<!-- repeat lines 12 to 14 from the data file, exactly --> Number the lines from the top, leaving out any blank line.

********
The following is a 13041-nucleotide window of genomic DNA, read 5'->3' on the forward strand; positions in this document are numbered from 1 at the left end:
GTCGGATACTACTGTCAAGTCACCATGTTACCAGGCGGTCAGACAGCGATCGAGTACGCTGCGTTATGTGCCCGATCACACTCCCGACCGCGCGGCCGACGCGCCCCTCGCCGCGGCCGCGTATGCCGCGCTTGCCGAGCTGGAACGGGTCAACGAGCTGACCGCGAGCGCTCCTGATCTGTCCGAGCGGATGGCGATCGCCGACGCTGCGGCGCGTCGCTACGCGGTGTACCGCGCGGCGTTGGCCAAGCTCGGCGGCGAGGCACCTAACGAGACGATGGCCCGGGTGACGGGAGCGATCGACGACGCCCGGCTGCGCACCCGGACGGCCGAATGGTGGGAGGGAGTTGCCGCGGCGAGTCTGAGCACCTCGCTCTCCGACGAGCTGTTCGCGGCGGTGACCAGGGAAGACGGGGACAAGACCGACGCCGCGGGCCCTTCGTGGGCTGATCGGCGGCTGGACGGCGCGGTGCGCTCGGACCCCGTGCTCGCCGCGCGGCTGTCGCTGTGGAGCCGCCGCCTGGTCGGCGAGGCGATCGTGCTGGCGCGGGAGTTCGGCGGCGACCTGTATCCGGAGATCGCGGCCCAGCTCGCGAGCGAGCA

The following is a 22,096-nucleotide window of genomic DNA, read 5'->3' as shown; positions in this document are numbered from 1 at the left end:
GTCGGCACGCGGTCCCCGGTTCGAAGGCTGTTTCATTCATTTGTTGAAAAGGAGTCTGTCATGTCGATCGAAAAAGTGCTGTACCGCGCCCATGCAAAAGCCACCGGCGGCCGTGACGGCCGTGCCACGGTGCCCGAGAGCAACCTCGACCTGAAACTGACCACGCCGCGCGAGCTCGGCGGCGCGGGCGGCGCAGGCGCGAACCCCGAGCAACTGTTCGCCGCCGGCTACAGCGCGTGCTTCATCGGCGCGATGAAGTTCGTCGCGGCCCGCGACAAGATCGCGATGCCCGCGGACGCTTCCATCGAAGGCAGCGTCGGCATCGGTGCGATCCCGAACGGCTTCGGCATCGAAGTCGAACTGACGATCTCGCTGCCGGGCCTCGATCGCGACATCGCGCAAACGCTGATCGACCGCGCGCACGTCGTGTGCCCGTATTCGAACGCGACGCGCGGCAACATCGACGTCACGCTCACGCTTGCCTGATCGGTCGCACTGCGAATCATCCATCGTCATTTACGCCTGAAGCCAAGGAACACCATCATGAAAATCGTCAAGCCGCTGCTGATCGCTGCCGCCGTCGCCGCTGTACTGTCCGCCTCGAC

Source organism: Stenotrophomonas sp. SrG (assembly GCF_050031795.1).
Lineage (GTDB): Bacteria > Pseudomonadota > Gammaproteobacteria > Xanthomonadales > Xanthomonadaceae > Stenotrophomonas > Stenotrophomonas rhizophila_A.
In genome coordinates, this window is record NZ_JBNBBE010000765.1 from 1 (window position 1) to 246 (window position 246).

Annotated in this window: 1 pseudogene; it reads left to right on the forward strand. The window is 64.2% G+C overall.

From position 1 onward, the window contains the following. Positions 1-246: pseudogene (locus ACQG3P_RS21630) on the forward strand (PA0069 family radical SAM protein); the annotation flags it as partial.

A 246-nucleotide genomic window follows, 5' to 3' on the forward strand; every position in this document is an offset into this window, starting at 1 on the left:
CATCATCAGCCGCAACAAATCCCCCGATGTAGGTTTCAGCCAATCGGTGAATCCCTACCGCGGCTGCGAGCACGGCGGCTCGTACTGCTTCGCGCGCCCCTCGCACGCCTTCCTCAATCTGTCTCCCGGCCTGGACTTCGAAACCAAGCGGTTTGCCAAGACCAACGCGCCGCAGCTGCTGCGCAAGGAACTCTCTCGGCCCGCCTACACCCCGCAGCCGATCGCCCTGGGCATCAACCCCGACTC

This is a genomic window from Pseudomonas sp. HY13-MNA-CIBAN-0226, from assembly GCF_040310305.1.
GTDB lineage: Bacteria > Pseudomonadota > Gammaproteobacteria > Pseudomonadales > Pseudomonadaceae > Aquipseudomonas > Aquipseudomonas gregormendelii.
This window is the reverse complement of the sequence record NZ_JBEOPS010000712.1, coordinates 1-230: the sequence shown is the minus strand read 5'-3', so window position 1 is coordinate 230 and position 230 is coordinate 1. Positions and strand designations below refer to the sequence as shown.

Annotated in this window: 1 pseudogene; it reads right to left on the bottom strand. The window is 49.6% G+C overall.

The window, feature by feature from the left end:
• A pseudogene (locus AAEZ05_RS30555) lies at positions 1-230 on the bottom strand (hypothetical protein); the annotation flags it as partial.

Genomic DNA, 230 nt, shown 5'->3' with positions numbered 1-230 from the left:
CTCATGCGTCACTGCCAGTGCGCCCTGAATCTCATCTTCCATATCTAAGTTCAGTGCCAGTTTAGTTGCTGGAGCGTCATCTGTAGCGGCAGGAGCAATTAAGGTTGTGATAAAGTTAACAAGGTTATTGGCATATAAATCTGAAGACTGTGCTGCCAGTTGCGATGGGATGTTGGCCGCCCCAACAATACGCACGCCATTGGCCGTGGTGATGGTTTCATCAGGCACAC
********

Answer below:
This is a genomic window from Pseudomonas sp. HY13-MNA-CIBAN-0226, from assembly GCF_040310305.1.
GTDB lineage: Bacteria > Pseudomonadota > Gammaproteobacteria > Pseudomonadales > Pseudomonadaceae > Aquipseudomonas > Aquipseudomonas gregormendelii.
This window is the reverse complement of the sequence record NZ_JBEOPS010000712.1, coordinates 1-230: the sequence shown is the minus strand read 5'-3', so window position 1 is coordinate 230 and position 230 is coordinate 1. Positions and strand designations below refer to the sequence as shown.